My favorite moment of the week occurred at the Bishop Council meeting on Tuesday. Bishop Chamber of Commerce Executive Director Tawni Thomson was giving a report on the success of Mule Days. In particular, she was impressed by the number of first-time visitors.
Councilwoman Laura Smith then mentioned that she was heading to a League of California Cities meeting and she was hoping Thomson could give her a rough estimate as to the economic impact Mule Days has on Bishop’s economy.
And Thomson did her best to sidestep the question, for a.) she’s not a braggart, and b.) How many people were really here? What did they really spend? Who’s to say? She doesn’t have a lot of voodoo economic formulas at her disposal. No Smarinsights to consult. She eventually tossed out the number $5 million.
Which would have received giggles in Mammoth. Just because Thomson is so … modest. And that’s not Mammoth.
Once Mammoth Lakes Tourism got done calculating all the various economic multiplier effects, it would have had Mule Days at $25 million easy.
I asked Mammoth’s Town Manager Dan Holler about Council’s decision to hand him $2 million with which to make some housing magic.
As Holler explained, he doesn’t have caret blanche with the $2 million.
What he does have is the opportunity to present short-term housing solutions to Mammoth’s Council which it can pursue or reject
“The Parcel [planning] will continue to chug along,” he said. Two years. Three years. We don’t know what that number [time frane] will look like. It will require substantial grant funding. We’re not sure of the scope in terms of units. Current zoning is for 120% of Area Median Income [AMI] or below.”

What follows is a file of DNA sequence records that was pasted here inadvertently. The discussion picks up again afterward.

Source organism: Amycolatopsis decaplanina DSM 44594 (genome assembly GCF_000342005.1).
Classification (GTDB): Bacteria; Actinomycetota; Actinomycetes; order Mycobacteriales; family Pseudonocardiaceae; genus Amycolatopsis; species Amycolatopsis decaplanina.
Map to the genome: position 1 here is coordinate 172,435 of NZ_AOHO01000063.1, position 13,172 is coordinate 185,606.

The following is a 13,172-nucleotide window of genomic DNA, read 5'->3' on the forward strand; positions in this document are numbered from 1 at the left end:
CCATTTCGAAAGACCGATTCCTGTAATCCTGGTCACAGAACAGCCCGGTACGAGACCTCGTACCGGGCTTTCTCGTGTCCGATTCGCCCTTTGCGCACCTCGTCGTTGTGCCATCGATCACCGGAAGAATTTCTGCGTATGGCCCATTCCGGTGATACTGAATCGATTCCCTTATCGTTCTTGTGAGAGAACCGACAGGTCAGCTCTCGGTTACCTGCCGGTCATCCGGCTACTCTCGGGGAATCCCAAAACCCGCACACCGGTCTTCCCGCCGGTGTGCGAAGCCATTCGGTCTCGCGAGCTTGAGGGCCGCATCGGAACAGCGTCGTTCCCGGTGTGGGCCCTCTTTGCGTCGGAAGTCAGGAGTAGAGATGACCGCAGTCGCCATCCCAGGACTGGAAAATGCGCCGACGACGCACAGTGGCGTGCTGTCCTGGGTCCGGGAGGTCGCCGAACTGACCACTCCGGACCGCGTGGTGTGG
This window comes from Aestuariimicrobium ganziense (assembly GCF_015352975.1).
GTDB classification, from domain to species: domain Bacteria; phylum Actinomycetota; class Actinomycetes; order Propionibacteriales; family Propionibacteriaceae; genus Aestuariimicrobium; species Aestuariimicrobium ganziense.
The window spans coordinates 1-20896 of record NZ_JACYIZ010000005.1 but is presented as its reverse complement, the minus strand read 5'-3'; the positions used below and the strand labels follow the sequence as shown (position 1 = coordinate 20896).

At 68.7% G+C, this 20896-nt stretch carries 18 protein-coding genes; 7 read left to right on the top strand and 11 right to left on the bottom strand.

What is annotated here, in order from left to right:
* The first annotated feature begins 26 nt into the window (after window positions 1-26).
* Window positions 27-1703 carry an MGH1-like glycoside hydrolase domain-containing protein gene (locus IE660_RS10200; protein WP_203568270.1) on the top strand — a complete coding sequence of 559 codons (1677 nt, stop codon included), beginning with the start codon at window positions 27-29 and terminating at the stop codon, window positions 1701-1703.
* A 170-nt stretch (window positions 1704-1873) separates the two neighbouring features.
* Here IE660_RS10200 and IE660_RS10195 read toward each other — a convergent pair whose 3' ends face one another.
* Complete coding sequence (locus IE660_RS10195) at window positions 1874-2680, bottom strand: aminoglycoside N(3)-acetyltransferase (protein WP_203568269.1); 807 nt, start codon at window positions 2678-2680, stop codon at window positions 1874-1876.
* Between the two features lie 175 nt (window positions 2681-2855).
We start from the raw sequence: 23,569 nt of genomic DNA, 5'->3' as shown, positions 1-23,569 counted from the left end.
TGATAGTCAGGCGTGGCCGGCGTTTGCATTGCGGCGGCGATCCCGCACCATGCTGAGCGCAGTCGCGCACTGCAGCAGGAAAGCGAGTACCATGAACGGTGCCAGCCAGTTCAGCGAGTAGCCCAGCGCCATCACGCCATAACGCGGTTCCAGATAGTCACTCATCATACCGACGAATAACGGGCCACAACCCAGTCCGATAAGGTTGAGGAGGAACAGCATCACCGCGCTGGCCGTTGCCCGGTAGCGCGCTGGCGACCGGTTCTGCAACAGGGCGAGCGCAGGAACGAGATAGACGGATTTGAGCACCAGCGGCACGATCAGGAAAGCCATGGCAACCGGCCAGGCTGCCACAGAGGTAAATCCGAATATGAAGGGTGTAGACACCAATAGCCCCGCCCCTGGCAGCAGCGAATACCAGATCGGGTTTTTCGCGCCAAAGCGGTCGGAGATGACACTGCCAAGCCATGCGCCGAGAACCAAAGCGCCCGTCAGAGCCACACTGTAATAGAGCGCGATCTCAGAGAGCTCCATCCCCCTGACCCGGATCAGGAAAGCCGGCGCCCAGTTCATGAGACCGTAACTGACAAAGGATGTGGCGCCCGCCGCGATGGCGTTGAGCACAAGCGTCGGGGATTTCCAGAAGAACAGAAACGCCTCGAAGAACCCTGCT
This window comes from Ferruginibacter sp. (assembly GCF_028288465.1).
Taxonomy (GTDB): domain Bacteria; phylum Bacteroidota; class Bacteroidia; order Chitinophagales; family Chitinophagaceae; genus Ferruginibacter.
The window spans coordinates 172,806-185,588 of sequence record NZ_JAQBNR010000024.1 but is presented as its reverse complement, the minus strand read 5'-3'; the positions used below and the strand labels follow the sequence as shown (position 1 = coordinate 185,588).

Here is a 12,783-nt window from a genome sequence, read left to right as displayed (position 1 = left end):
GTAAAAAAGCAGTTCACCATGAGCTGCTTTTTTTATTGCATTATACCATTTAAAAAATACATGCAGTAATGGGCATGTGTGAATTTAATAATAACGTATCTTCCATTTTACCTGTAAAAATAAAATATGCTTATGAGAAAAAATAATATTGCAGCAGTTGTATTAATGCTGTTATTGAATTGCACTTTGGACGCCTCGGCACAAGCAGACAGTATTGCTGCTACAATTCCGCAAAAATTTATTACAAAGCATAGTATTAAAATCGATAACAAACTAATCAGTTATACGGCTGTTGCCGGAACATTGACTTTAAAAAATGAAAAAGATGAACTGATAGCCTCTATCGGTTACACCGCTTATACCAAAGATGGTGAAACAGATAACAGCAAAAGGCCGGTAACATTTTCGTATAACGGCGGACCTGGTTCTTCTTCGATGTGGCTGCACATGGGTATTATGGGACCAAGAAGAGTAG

*An interesting side note. Holler said the AMI in Mono County for a family of four stands at $81,200 right now, ranking Mono among the top 12 counties statewide.
So the $2 million is designated with the hope that Holler and his staff may be able to put some housing in the ground short-term over the next 12-18 months before The Parcel gets rolling.
If no opportunities are identified (some ideas include partnering with private entities to purchase housing, or even buying units outright at certain price points just to take them out of the nightly rental pool), Holler said the powder ($2M) will be kept dry and rolled into The Parcel as the singular project.
But as he says, “If getting additional housing on the ground for our community is truly a high priority of the Town Council, Town staff and the public, it will require the Town to commit financial resources, require creativity in working with the private sector, and require subsidizing projects.”
Finally, congrats to Bishop’s Gigi de Jong, who was named “Writer of the Year” by the Outdoor Writers Association of California at its annual conference a few weeks back.
Gigi also won three first place category awards for writing and photography.
The majority of Gigi’s work is about travel and adventure in and around Bishop, most of which is published on the BishopVisitor.com blog page. She is part of a team to promote responsible and sustainable tourism in the Eastern Sierra. Her articles cover a wide range of things to do and places to see that impressed the judges with the diversity of subjects and quality of writing.
First place was awarded to the website, BishopVisitor.com, in the category Best Outdoor Medium. According the OWAC contest rules, “The OWAC member will be recognized for having submitted the winning entry,” but this award is given to the medium for “the overall excellence of its outdoor reporting.” Best Outdoor Medium is considered to be one of OWAC’s most prestigious awards.